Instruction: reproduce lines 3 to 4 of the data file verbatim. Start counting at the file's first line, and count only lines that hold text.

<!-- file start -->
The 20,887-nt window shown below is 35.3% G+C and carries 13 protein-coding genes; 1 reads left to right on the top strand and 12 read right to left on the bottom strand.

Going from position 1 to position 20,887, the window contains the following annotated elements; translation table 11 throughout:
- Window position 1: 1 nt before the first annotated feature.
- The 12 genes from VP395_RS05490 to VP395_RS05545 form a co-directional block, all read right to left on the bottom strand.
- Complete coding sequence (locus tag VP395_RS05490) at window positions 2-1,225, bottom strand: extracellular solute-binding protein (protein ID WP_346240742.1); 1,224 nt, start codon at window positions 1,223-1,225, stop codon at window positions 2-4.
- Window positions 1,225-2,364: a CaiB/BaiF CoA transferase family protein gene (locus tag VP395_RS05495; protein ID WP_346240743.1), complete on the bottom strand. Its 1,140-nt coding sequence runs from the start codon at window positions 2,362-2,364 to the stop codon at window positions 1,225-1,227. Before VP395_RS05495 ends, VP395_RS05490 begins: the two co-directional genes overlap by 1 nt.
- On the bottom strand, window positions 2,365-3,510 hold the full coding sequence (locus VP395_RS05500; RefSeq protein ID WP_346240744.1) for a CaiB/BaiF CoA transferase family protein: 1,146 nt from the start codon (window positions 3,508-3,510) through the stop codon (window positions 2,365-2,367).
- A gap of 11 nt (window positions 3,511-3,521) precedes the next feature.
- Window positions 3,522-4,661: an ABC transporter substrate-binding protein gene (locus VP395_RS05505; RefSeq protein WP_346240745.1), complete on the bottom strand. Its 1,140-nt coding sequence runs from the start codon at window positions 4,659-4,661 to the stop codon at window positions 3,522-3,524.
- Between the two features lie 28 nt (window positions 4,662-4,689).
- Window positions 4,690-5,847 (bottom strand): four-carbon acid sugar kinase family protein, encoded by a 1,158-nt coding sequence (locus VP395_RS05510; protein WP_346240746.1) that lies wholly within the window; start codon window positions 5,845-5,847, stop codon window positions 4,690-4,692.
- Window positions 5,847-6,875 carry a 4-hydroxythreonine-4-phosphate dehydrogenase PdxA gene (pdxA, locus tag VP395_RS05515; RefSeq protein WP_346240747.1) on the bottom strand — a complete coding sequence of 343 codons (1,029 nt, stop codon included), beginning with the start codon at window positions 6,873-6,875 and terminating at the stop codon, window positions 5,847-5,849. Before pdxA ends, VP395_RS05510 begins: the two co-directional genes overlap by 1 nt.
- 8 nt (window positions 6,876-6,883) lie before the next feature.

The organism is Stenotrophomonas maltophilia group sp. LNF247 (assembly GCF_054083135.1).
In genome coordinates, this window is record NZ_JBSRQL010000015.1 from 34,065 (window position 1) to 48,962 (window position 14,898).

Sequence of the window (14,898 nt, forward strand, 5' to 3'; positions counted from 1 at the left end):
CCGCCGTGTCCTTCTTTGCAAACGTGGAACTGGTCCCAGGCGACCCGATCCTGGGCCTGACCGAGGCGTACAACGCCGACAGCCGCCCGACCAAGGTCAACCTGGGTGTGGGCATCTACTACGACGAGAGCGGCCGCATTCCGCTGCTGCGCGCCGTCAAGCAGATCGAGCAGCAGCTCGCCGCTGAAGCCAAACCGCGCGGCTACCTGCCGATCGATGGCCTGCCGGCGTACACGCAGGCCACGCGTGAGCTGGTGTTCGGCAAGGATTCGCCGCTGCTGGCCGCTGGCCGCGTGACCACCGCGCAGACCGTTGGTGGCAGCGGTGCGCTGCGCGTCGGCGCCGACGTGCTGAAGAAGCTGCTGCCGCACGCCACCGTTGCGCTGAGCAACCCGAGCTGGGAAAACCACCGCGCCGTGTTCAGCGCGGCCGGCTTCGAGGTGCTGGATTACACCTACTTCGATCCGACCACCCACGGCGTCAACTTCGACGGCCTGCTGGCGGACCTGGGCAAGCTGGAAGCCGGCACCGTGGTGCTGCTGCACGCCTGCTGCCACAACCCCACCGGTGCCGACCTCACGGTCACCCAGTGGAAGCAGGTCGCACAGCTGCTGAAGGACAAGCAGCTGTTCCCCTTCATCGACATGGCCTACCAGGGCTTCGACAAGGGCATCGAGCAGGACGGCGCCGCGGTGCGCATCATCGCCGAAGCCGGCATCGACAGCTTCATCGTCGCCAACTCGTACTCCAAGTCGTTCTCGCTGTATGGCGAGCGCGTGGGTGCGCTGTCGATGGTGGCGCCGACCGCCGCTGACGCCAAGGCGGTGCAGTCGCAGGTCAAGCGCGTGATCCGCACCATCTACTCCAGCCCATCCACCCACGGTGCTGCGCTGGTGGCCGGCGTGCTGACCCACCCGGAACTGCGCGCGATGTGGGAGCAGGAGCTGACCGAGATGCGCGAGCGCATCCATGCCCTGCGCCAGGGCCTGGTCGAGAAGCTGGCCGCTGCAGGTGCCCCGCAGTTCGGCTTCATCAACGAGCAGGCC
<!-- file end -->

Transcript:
- Window position 1: 1 nt before the first annotated feature.
- The 12 genes from VP395_RS05490 to VP395_RS05545 form a co-directional block, all read right to left on the bottom strand.